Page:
One of our trainee secondees Tamasin Dorosti answers some questions about how she secured the secondment and her experiences in Brussels over the past few months.
Why did you decide to apply for the Brussels secondment?
I already knew about the secondment having been on the Junior Lawyers Division Executive Committee for several years and we would usually advertise it. I have always wanted to do international work and work abroad so it seemed like the perfect opportunity and especially with Brexit, I thought it would be a particularly unique experience. Being on the JLD I also worked closely with the Law Society, which I really enjoyed and I was keen to resume my involvement and again work in a representative role examining the key issues that face the profession.
How did you get the support of your firm?
Firstly I approached the mentor I have within my firm to tell her about the opportunity and ask how I should go about applying. I only had a week before the deadline therefore I approached our managing partner directly. We then discussed it in more detail and the management committee as a whole were supportive which was really great to hear.
What did you do to prepare for the secondment, in terms of logistics and the job?
I spent most of my time looking for accommodation. The Law Society were helpful in that they recommended specific areas to live so I concentrated on those. I visited Brussels for one day to view accommodation and saw 6 places. I found the place I live now which I am very happy with. I also made other logistical preparations such as health and travel insurance and ensuring I could make international transactions and withdraw cash here without incurring charges.
In terms of preparation for the job, I did my best to get up to speed with what was going on in Brussels in relation to Brexit, what the key political issues were in the UK and EU as well as reading Law Society position papers and publications by the Brussels Office.
What skills do you think you have gained and developed over the last 6 months?
I have gained a good understanding of the General Data Protection Regulation and the key provisions within it as well as the ePrivacy Regulation by monitoring the progress of this through Brussels. Within my portfolios I am seeing how technology is changing the legal profession and I am learning about how AI and machine learning is set to transform how legal services are provided which is really fascinating. My writing skills have improved as I am constantly drafting papers, legal summaries, articles and event reports. We are also regularly networking with lobbyists, policy advisers and lawyers.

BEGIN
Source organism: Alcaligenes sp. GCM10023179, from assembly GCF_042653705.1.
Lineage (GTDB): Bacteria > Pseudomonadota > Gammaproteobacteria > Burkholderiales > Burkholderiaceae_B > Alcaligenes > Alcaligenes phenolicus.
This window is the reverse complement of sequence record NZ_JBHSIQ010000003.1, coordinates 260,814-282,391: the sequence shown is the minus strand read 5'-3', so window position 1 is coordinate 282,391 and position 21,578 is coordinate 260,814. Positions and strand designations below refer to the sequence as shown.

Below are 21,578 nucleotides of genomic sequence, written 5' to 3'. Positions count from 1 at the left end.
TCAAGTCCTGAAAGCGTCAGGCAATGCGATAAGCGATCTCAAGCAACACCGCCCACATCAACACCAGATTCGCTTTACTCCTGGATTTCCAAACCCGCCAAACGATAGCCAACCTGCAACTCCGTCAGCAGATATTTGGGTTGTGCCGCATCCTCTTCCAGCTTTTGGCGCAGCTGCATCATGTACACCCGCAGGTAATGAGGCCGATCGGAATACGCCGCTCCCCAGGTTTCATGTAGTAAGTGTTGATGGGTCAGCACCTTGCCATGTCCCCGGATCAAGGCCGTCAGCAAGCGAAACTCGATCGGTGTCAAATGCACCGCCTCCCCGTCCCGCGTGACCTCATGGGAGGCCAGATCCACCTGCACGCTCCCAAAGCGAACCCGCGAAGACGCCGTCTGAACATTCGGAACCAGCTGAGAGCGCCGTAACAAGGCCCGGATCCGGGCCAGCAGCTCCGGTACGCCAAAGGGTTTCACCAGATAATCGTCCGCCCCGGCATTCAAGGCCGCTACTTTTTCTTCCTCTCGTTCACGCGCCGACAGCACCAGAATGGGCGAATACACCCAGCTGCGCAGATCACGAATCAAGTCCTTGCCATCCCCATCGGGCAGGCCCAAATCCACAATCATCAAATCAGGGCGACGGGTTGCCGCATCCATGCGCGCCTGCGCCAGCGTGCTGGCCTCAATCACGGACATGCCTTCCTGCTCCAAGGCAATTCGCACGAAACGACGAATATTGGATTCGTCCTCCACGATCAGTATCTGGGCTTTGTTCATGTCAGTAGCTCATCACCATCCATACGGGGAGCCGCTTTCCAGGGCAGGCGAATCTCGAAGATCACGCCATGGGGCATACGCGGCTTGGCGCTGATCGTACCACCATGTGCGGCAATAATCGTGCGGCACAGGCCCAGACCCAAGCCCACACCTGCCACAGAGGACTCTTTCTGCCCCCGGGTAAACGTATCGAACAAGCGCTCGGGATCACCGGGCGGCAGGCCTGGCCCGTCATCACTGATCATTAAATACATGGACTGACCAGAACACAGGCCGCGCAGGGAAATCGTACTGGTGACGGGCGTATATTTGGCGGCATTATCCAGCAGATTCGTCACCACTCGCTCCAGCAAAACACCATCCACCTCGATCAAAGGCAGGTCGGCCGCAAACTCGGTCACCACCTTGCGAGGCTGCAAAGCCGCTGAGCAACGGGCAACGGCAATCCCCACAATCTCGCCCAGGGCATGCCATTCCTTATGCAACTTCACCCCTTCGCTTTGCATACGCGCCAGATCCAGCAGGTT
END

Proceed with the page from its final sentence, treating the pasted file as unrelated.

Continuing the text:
What has been your highlight of working in the Brussels office?
In my first month, myself and the two other trainees went to a lunch hosted by the Estonian Prime Minister which was the first time I had seen a politician present in person. A personal highlight for me was attending ‘Legal Services in a Data Driven World’ at The Law Society which I found really inspirational in terms of where technology is taking the profession and how the profession can best embrace and utilise these developments.
What areas of work do you cover and how is the work divided up?
I mainly assist our EU policy adviser on professional practice which includes working on portfolios such as data protection, technology (and AI), transparency and legal professional privilege. I also assist the Head of Office with her role as Information Officer and Brussels Representative for the CCBE (Council of Bars and Law Societies of Europe). In total there are three EU policy advisers and three trainee solicitors so we generally assist one policy adviser each.
What have you found to be the biggest challenge and how did you overcome that?
It has been a long time since I studied EU law at university so I wanted to do a lot of reading up on that including the role of each institution, the role of the different courts as well as generally getting up to speed with the political landscape in the EU. It takes a while to really get to grips with how each institution works and its different processes, procedures, committees and working groups. It is also hard to appreciate until you are here, the size and gravity of each institution, which can be really challenging to navigate.
What does your daily routine look like?
First thing will always involve looking at the headlines for the latest update on Brexit and the EU. I work on the CCBE portfolio so I regularly monitor communications for the UK Delegation and the IT Law/Surveillance Committees and assist our Head of Office by drafting agendas and producing summaries of each paper. We often have events to attend at lunch time such as seminars, or roundtables either at the British Chamber of Commerce or the European Policy Centre. I will also usually have an area to research and summarise, for example producing a summary of the key points in the Article 29 Working Party Guidance on Data Breach Notification Guidelines. A large part of the role involves keeping abreast of political developments in the EU.
What value do you think this has added to your training contract?
I would really like to qualify as a commercial and technology solicitor so the fact I have had the opportunity to work on areas such as data protection and technology has given me really good foundations for this. I have been able to get live updates on key legislation in these areas which are really helpful to my firm and the fact I am sitting at the heart of the legislative process means many developments will be hot off the press. I have also had a close insight into what the Law Society is doing in these areas which is valuable information I can feedback to my firm.